This pleated concrete theater in Culver City is getting a 21st century boost from Hodgetts & Fung

West
Thursday, May 7, 2015
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Construction of Frost Auditorium (Julius Shulman/ Getty Research Institute)

Construction of Frost Auditorium (Julius Shulman/ Getty Research Institute)

AN has been covering Hodgetts + Fung‘s efforts to update Los Angeles’ Norms Diner for the 21st century, but another of the firm’s projects will rigorously update a less known—and perhaps more impressive—modernist structure nearby: Culver City High School’s Frost Memorial Auditorium in Culver City.

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Alpine Factory by Barkow Leibinger

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Barkow Leibinger's HAWE-Werk Kaufbeuren was inspired by Le Corbusier's concept of the "green factory." (David Franck)

Barkow Leibinger’s HAWE-Werk Kaufbeuren was inspired by Le Corbusier’s concept of the “green factory.” (David Franck)

A geometric corrugated metal and glass facade integrates industry and nature.

Barkow Leibinger‘s original scheme for HAWE-Werk Kaufbeuren, developed for a competition several years ago, was “a completely crazy origami thing,” recalled partner Frank Barkow. But upon winning the commission and learning that the factory‘s owners wished to build it in a single phase, “we had to be careful not to kill them with the budget,” he said. “We really dumbed it down.”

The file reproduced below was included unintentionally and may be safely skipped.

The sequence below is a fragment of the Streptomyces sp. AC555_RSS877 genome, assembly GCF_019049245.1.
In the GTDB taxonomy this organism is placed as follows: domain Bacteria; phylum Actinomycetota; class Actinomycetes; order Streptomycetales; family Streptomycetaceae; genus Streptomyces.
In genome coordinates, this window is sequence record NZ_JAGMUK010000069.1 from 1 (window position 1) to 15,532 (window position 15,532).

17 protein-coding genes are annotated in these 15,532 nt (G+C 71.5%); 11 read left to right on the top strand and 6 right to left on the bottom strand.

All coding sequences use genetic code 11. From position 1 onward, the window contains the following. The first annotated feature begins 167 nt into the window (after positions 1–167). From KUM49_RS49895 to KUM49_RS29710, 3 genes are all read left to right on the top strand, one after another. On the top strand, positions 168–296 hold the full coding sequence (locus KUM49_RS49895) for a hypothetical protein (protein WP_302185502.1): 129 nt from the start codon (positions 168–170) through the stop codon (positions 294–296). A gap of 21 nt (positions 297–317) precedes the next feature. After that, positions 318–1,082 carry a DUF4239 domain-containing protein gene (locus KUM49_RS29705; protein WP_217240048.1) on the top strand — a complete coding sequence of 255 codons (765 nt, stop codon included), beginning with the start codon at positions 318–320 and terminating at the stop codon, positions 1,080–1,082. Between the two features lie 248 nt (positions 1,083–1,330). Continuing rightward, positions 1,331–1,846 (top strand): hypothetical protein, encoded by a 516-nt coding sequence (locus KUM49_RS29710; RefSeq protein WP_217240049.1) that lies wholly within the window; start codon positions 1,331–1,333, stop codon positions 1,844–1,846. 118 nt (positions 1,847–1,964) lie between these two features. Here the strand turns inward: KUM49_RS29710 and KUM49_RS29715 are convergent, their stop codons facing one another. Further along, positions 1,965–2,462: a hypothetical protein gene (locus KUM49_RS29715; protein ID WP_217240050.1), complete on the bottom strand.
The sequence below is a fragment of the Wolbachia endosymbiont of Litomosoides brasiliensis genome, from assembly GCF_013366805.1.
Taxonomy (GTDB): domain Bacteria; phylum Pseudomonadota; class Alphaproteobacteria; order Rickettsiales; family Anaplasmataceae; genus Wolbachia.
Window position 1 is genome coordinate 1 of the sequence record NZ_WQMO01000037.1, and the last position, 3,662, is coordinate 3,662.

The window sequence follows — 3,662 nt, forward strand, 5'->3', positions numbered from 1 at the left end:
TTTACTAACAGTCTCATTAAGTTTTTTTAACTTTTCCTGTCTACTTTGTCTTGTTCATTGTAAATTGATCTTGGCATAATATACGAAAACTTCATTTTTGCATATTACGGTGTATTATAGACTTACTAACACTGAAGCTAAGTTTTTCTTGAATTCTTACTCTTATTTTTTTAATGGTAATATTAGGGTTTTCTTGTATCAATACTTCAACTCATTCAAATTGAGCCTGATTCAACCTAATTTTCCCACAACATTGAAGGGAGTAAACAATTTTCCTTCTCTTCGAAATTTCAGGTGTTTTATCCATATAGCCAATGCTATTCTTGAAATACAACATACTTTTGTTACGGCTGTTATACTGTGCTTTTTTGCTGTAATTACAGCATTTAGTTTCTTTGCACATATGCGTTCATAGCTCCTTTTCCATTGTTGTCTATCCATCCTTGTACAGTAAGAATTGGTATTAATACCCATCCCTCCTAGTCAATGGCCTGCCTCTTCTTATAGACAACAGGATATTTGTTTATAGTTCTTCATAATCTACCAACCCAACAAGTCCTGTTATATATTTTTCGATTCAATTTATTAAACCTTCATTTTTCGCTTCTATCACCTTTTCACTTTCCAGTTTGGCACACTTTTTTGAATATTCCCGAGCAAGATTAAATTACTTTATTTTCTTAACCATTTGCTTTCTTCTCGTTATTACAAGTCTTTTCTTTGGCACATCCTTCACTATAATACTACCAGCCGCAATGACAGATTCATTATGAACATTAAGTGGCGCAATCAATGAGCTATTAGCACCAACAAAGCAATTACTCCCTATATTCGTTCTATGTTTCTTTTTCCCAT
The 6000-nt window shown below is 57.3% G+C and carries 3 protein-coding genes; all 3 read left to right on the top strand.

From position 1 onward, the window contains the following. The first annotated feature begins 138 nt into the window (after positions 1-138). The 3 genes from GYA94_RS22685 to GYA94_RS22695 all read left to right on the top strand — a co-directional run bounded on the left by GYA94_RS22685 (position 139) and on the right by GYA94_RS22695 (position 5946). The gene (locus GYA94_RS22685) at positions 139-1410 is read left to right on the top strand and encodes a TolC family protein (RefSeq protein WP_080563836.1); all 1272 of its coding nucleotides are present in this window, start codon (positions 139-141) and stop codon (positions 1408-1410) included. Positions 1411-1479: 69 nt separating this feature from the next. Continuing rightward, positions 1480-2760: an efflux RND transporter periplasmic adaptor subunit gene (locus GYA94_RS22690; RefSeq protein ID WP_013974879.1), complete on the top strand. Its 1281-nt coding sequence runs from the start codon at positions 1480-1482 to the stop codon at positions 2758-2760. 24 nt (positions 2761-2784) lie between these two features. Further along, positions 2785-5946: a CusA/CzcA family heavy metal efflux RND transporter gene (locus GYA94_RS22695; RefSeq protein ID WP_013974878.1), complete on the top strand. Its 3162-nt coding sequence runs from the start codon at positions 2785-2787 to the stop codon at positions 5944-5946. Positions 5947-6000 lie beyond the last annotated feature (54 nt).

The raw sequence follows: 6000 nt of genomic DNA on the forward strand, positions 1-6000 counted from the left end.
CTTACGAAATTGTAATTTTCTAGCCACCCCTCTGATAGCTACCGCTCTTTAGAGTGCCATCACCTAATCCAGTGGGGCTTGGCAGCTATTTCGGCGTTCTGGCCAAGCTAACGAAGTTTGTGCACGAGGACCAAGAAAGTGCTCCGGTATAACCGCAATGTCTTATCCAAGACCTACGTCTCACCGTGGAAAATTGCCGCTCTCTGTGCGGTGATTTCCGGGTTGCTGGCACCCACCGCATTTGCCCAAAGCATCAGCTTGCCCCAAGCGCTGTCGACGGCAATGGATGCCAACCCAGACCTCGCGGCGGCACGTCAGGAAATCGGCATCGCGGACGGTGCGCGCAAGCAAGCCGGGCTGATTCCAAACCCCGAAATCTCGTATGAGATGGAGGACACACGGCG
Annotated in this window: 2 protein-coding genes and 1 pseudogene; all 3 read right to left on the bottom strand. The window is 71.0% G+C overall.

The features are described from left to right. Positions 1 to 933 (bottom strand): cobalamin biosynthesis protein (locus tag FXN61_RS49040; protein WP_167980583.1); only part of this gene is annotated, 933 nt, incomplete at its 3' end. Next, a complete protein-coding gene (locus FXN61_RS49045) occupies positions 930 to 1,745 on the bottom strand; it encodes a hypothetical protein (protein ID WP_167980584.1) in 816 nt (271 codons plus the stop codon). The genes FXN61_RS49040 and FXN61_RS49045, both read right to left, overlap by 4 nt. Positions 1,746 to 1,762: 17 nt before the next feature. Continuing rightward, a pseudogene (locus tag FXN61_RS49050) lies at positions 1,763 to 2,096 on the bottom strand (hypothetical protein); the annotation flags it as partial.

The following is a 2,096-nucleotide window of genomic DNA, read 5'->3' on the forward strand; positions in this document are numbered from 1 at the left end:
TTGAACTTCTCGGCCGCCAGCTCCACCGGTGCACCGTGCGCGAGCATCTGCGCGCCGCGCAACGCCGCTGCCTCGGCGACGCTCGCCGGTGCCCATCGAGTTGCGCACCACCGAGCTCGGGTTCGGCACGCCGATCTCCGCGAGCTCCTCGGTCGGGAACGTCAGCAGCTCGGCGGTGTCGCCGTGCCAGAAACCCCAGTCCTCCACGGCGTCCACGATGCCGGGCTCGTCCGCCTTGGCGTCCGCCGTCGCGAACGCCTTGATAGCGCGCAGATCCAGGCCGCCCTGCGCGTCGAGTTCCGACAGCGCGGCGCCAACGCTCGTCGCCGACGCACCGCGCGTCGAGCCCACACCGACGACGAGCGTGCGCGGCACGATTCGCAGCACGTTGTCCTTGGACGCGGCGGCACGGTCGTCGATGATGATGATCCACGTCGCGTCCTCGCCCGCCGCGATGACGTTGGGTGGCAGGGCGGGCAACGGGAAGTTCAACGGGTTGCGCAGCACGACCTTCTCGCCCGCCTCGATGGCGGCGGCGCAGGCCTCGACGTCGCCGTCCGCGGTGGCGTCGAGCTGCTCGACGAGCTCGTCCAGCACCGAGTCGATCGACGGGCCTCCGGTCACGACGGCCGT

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Learning in the Round by Heatherwick Studio

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Heatherwick Studio's Learning Hub emphasizes small-group teaching and cross-disciplinary interaction. (Hufton and Crow)

Heatherwick Studio’s Learning Hub emphasizes small-group teaching and cross-disciplinary interaction. (Hufton and Crow)

A custom concrete curtain wall complements a Singapore university building’s unique form.

The new Learning Hub at Nanyang Technological University (NTU) in Singapore looks nothing like a typical campus building. School administrators conceived of the facility as the embodiment of a pedagogical sea change, and commissioned London-based Heatherwick Studio to design an iconic structure emphasizing small-group learning and cross-disciplinary interaction.
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Ag School Update by Urbahn Architects

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Farmingdale State College's new School of Business marks its shift in focus from agriculture to science and technology. (Courtesy Urbahn Architects)

Farmingdale State College’s new School of Business marks the college’s shift in focus from agriculture to science and technology. (Courtesy Urbahn Architects)

Concrete, glass, and brick facade balances the promises of the future with respect for the past.

When Farmingdale State College administrators commissioned Urbahn Architects to design a new building for the School of Business, they positioned it as a beacon for the school’s shift in focus from agriculture to science and technology. But the architects saw a second opportunity in the project: a chance to restore some of the coherence lost during successive campus expansions. Read More

Facade Alterations by Bruner/Cott Turn Steam Plant Inside Out